Proposed Liability Expert Rejected In Table Saw Design Case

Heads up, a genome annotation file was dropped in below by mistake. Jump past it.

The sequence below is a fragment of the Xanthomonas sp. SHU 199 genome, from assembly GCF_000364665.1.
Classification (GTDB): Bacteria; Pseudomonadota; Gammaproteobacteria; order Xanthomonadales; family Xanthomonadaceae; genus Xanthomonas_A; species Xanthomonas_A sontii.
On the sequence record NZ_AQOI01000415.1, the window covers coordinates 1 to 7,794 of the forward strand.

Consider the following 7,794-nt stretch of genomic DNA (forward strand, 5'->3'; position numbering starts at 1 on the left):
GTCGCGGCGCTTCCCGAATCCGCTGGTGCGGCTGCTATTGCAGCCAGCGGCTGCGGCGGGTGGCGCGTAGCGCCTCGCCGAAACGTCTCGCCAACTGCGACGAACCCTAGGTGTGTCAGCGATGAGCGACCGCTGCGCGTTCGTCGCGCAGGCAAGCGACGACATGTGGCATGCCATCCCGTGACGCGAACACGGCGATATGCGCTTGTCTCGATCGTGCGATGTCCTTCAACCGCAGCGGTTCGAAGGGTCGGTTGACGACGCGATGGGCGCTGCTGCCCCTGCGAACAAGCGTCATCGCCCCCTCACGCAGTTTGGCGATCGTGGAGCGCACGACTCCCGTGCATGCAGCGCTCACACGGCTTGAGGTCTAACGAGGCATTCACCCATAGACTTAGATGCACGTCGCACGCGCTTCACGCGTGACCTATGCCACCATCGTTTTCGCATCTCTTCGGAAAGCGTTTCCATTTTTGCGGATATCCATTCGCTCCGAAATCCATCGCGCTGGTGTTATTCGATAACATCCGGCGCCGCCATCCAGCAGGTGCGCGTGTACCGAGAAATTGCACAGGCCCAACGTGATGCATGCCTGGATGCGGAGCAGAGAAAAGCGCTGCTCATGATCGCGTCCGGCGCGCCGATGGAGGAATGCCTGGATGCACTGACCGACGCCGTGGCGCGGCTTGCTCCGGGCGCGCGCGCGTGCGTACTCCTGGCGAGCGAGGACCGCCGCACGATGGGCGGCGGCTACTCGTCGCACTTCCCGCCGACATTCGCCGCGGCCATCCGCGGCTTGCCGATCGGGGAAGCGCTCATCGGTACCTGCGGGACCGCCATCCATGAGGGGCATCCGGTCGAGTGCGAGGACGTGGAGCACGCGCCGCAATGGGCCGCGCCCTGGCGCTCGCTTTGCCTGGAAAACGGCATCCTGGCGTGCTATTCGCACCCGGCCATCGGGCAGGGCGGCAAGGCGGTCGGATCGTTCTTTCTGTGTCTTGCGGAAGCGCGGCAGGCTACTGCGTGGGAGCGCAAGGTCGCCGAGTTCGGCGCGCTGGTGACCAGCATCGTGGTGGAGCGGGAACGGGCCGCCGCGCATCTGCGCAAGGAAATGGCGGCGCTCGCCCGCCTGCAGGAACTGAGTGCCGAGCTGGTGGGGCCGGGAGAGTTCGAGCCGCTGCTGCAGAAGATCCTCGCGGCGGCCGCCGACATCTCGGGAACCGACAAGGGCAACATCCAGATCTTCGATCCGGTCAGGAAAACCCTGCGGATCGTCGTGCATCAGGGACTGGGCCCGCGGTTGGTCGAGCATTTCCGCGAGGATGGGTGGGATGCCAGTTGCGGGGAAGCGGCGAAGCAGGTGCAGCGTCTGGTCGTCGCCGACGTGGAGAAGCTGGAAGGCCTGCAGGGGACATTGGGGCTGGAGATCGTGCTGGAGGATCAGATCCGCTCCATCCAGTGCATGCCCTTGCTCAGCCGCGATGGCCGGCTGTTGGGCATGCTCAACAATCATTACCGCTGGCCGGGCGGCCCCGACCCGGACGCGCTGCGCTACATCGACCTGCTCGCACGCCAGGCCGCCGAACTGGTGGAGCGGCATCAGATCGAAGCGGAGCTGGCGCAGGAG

The U.S. District Court for the Eastern District of New York has precluded the testimony of a plaintiff’s proposed liability expert in a case alleging that a table saw that severed part of plaintiff’s left hand was defectively designed.  Adopting the magistrate judge’s recommendations, the court found that the proposed expert had testified at approximately 100 trials and had been deposed 400 to 500 times, but never for the defense.  The expert had no training or experience in designing table saws, had never lectured or taught courses on the design or manufacture of saws, never owned a table saw, and had never worked as a carpenter.  The court emphasized that even though the proposed expert opined that certain technology and safety devices were available to improve the design of the table saw in question, the expert had never seen a marketed saw equipped with any of these safety devices.  To quote the district court, the part of the magistrate judge’s report that he could “barely” be “qualified to testify, is magnanimously charitable.”  The court concluded that regardless of his qualifications, the methods and principles used to reach his conclusions were “insufficient and unreliable” and did not meet the threshold for expert testimony under Federal Rule of Evidence 702.

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